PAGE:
The federal government has been changing headquarters and names of local governments violating principles of federalism and lawyers are demanding that laws allowing the federal government to exercise this power should be changed.
So far it has changed names and headquarters of 102 local governments — headquarters of 62, names of 18 and names and headquarters of 22, most recent being the headquarters of Bhimsen Thapa Rural Municipality, Gorkha.
Advocate Sunil Ranjan Singh said the federal government’s role in changing the headquarters of local levels was against the principle of federalism, as the law requires local levels to seek approval of the federal government even when they pass their proposal by two-thirds majority.
“Decisions taken by two-thirds majority in any organisation become valid, but local governments, which are autonomous governments, have not been able to take decisions independently,” he said. He added that the barrier that local governments were facing in changing their headquarters should be removed. “This is one example how the federal government is remote-controlling local governments,” he said, adding that local governments were elected governments that were as responsible as any other government.
Advocate Sunil Kumar Patel said the power to endorse local governments’ decision to change headquarters should rest with provincial governments and not the federal government. “The federal government is unnecessarily interfering in provincial government’s jurisdiction with the motive of diluting or foiling federalism,” he added. He said provincial governments should promote linkage and power sharing between the two lower tiers of government.
Senior Advocate Bipin Adhikari said lawmakers might have incorporated the provision in Local Governments Operation Act with the objective of preventing local governments from unduly exercising their powers, but the best thing would be to grant the right to local governments with some riders.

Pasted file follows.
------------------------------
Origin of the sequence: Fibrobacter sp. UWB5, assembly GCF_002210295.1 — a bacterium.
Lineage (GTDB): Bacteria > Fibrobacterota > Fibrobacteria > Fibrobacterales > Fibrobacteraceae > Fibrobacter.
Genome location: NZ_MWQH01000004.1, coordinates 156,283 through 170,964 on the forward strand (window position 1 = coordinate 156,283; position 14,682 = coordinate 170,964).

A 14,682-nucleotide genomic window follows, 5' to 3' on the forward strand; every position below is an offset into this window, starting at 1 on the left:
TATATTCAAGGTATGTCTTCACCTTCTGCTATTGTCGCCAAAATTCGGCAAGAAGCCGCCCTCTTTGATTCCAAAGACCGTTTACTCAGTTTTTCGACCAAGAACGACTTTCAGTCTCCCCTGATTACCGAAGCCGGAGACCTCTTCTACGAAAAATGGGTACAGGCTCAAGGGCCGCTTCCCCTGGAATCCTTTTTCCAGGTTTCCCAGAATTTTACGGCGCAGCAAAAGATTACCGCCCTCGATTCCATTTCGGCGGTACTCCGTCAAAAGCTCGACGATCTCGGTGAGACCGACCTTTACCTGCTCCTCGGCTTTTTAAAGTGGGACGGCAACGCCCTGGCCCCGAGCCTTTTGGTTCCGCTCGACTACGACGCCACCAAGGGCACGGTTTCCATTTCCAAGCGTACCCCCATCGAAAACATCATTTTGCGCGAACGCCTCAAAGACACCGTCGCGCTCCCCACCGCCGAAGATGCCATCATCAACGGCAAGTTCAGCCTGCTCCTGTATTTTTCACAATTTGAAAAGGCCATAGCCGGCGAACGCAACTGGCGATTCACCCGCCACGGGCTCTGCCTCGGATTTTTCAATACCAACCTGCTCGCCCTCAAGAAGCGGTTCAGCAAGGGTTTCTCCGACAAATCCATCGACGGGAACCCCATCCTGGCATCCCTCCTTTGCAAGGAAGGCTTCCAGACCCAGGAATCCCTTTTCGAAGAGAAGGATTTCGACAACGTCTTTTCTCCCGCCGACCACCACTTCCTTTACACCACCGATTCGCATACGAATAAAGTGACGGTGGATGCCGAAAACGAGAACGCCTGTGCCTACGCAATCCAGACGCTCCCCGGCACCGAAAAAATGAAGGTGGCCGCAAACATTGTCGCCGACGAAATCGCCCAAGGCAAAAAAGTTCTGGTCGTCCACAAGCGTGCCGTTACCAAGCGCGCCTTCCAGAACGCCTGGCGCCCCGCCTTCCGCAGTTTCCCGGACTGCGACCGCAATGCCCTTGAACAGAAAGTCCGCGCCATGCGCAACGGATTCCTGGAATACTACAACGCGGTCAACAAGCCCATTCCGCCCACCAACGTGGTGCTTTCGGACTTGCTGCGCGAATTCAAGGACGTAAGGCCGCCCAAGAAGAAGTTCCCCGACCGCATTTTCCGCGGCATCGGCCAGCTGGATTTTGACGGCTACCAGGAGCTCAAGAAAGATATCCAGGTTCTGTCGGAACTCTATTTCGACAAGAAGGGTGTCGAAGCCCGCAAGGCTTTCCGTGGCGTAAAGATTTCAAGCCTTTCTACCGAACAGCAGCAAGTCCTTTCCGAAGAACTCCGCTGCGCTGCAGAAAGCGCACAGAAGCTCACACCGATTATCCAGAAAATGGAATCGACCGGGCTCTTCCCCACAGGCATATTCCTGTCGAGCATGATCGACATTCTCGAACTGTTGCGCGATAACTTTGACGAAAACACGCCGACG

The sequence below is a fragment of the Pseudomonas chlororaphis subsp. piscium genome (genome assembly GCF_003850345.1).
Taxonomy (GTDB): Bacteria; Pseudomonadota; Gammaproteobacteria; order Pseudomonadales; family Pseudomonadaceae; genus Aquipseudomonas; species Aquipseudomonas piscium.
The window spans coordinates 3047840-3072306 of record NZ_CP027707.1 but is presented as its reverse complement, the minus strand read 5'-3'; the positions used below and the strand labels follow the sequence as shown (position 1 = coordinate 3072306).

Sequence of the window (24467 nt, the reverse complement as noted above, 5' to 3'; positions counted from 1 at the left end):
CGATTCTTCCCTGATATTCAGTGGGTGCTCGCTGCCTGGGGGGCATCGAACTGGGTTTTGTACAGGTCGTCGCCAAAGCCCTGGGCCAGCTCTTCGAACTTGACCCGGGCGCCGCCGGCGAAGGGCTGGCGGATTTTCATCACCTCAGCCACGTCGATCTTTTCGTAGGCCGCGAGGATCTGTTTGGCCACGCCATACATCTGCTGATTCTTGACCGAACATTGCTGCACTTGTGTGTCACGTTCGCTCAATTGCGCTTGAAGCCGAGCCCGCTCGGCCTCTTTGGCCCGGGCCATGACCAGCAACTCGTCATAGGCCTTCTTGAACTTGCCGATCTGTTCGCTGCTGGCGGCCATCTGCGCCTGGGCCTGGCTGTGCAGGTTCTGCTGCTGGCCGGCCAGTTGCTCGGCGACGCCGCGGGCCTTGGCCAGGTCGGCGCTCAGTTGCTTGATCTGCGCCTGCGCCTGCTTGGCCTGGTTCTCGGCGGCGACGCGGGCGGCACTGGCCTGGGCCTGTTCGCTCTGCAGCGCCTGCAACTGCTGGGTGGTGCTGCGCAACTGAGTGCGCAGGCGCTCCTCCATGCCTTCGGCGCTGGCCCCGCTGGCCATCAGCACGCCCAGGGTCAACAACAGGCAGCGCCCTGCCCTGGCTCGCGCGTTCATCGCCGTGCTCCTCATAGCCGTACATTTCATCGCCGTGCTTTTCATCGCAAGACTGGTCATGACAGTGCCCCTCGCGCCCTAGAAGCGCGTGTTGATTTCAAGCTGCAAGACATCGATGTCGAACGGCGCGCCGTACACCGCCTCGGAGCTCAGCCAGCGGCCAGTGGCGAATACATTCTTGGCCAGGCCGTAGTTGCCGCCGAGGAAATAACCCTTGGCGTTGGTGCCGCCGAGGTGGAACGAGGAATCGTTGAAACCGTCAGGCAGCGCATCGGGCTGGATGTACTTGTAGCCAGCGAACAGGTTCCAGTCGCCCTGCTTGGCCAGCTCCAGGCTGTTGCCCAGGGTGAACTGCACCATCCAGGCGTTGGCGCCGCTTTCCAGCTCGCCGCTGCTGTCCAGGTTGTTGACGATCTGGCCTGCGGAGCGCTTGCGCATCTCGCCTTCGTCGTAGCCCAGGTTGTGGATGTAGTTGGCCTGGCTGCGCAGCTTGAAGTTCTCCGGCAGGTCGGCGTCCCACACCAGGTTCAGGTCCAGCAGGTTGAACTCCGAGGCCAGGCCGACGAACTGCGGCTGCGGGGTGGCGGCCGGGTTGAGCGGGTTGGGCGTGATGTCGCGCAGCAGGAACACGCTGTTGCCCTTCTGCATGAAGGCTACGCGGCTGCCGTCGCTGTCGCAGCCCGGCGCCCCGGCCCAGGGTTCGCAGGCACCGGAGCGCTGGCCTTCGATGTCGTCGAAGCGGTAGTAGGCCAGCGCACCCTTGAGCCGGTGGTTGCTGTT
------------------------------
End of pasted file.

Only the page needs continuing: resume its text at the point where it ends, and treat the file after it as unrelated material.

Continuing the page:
The laws can be changed to ensure that when local governments change the headquarters or names of their local levels, they can do so by consulting the federal government.
“Existing law can be changed to ensure that local governments shall not change the names and headquarters of local levels after every election and changes should not be aimed at scoring
political advantage for ruling parties,” he said.
Joint Secretary at the Ministry of Federal Affairs and General Administration Rudra Man Singh Tamang said the provision requiring local levels to get endorsement of the federal government for changing names and headquarters was to bring uniformity and stability or else the federal government would have difficulties mentioning the names and headquarters in identification and other documents. “If the federal government does not have any role in this matter, local levels may change names and headquarters every hour and that could be quite problematic for the federal government,” he argued.
Section 4 of the Local Government Operation Act, 2017, allows the federal government to determine or change names and headquarters of local governments in consultation with the provincial government. Section 4 (4) gives the federal government discretionary powers to endorse local governments’ proposal. This law also allows the federal government to set the criteria for both fixing and changing headquarters of the local governments based on area, infrastructure and other aspects.